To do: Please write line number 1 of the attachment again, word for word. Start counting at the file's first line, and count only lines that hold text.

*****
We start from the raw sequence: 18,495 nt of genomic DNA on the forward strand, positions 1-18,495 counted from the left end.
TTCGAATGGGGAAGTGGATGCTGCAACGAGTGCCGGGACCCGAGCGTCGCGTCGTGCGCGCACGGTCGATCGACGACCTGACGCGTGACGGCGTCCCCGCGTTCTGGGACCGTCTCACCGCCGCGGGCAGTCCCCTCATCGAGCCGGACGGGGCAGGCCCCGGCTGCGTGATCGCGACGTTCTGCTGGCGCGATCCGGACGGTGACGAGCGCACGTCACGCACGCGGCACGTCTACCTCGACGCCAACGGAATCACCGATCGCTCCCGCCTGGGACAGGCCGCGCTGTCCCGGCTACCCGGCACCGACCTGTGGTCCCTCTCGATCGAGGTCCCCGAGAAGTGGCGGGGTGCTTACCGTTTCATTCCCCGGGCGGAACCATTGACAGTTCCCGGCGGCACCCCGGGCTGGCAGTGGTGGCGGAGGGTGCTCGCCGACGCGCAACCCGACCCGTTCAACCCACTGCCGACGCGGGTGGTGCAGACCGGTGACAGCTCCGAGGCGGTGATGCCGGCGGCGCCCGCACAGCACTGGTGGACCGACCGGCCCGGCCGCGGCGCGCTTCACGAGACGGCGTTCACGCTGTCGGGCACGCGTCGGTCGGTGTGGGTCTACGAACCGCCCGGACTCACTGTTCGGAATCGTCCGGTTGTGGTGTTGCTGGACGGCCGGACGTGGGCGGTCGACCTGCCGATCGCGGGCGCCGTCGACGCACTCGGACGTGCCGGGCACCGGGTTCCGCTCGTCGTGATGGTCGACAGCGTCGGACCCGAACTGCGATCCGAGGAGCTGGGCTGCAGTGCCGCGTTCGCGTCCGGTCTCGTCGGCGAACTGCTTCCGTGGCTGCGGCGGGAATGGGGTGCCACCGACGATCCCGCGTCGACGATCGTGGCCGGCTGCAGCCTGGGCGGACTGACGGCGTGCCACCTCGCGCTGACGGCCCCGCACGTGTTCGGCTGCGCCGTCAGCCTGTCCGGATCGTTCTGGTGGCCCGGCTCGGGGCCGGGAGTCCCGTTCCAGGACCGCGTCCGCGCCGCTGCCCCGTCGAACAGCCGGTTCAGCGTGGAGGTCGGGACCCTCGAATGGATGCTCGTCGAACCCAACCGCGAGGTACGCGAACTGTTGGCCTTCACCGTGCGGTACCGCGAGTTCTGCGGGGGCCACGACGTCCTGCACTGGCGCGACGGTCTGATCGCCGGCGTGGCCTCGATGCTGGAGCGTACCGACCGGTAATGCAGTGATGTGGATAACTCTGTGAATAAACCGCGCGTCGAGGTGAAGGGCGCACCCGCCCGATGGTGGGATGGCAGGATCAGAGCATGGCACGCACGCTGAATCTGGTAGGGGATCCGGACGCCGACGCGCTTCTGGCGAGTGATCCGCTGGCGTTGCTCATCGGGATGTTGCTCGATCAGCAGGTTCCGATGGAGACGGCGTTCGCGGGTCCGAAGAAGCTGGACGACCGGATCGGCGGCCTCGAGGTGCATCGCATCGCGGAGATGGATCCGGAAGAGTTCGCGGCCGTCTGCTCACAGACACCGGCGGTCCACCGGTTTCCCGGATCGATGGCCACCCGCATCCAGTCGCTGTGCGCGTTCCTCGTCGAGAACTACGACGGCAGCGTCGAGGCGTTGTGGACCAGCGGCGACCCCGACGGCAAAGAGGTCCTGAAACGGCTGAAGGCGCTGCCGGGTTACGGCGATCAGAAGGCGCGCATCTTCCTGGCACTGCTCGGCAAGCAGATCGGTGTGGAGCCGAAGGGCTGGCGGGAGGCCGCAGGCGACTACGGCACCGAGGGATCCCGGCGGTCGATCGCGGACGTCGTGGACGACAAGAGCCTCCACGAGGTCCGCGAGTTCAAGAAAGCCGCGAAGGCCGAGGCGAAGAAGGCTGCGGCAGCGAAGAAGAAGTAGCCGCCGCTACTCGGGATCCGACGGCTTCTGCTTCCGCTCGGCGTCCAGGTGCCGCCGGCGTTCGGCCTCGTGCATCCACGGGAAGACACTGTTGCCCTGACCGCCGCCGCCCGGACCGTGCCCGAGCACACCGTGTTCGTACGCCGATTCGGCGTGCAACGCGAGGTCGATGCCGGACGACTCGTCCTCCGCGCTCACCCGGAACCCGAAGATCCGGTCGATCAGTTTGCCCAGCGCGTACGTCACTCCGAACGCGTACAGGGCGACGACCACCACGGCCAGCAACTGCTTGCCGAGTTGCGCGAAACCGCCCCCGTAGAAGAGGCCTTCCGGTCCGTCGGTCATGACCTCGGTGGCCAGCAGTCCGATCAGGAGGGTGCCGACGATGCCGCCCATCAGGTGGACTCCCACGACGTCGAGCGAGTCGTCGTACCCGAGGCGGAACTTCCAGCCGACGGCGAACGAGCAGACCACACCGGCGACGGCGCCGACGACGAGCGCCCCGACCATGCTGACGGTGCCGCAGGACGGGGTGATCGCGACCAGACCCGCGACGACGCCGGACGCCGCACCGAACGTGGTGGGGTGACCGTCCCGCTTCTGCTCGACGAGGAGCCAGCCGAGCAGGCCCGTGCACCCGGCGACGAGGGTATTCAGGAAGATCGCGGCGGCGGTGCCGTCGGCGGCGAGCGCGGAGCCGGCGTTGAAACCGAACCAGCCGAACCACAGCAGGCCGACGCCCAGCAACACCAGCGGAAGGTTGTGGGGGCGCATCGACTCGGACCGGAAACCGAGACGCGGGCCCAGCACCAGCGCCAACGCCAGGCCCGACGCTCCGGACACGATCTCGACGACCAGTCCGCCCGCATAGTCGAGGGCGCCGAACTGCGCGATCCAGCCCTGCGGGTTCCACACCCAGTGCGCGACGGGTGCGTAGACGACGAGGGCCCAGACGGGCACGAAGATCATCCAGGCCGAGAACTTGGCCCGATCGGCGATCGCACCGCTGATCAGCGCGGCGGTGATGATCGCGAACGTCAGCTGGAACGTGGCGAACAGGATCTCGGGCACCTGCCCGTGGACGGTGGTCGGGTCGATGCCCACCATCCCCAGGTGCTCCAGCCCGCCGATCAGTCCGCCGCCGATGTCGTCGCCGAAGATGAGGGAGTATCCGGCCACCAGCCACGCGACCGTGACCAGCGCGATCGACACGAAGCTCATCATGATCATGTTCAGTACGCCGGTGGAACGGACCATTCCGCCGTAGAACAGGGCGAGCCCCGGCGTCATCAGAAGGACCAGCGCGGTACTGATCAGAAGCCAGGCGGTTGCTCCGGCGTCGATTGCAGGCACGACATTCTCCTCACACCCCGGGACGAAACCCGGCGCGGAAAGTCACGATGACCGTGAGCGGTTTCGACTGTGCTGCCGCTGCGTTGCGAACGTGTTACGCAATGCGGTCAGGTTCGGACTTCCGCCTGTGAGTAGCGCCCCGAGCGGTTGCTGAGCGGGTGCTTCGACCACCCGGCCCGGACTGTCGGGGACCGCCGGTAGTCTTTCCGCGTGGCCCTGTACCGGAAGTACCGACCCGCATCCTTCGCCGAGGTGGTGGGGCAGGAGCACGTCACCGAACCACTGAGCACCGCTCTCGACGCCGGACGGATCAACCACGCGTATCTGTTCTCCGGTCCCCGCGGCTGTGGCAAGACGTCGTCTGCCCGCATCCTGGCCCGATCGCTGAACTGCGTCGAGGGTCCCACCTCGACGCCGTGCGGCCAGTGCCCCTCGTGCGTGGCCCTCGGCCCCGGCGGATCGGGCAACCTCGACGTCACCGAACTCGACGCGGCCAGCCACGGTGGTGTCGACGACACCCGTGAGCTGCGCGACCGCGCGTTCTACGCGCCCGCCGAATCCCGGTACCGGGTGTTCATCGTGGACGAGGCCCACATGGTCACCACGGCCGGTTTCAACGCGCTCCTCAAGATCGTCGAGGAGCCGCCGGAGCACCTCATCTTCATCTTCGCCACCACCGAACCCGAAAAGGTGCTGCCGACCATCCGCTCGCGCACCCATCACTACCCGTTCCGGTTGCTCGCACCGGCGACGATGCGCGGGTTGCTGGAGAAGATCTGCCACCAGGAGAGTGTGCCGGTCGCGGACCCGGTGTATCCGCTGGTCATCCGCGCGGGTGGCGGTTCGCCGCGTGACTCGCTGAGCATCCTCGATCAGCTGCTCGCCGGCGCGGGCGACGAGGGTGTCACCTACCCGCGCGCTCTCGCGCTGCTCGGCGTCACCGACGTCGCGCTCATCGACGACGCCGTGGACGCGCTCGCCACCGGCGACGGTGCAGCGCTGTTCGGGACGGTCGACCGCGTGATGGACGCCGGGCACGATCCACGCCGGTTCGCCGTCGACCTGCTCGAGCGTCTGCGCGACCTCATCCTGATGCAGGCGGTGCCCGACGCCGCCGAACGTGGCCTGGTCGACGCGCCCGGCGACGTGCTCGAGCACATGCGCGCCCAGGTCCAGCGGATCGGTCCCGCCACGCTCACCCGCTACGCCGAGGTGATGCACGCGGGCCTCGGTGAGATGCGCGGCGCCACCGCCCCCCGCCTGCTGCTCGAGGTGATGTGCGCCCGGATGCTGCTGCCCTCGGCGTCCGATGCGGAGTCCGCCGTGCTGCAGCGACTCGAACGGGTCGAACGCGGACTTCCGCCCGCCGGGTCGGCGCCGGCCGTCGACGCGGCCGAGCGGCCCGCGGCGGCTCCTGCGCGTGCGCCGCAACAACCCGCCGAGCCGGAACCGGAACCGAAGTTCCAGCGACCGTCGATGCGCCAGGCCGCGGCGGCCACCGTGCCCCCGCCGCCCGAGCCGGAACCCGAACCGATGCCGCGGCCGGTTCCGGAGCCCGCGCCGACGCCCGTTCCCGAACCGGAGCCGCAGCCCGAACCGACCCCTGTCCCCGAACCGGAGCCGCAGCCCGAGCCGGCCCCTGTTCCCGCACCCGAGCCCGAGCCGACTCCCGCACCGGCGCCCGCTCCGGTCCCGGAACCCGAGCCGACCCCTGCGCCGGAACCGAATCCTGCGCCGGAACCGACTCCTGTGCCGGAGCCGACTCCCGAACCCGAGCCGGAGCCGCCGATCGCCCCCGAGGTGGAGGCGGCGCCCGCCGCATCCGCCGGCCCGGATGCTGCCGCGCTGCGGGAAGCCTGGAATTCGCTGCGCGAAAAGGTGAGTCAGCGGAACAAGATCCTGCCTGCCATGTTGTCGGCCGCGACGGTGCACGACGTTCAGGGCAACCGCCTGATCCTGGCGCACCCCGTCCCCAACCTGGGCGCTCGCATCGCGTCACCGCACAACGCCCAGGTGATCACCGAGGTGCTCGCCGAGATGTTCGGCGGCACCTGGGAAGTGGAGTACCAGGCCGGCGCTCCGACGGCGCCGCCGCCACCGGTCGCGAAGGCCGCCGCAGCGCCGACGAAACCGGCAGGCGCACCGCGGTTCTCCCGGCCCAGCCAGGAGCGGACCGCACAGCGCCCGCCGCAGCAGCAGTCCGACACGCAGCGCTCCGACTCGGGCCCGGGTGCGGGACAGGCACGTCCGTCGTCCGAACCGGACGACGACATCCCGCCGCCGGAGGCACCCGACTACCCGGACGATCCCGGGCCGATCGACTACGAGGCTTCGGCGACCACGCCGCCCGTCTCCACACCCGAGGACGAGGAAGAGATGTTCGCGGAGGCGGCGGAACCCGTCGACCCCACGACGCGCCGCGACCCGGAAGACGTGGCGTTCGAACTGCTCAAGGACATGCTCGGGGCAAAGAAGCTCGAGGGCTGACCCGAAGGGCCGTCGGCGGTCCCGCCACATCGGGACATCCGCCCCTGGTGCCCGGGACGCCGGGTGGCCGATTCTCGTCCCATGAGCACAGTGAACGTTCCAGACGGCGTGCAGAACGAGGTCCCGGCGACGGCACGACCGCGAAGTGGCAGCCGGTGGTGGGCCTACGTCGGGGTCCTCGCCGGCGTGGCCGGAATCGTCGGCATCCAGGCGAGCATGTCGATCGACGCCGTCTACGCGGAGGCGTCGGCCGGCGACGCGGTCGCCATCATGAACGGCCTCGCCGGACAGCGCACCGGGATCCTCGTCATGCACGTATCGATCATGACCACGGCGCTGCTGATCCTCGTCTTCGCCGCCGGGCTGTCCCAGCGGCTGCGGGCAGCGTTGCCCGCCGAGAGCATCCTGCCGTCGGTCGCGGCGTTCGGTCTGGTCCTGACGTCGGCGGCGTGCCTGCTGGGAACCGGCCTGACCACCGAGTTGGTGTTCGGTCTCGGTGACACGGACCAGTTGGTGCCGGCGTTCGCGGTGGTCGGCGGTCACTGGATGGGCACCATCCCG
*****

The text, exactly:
We start from the raw sequence: 18,495 nt of genomic DNA on the forward strand, positions 1-18,495 counted from the left end.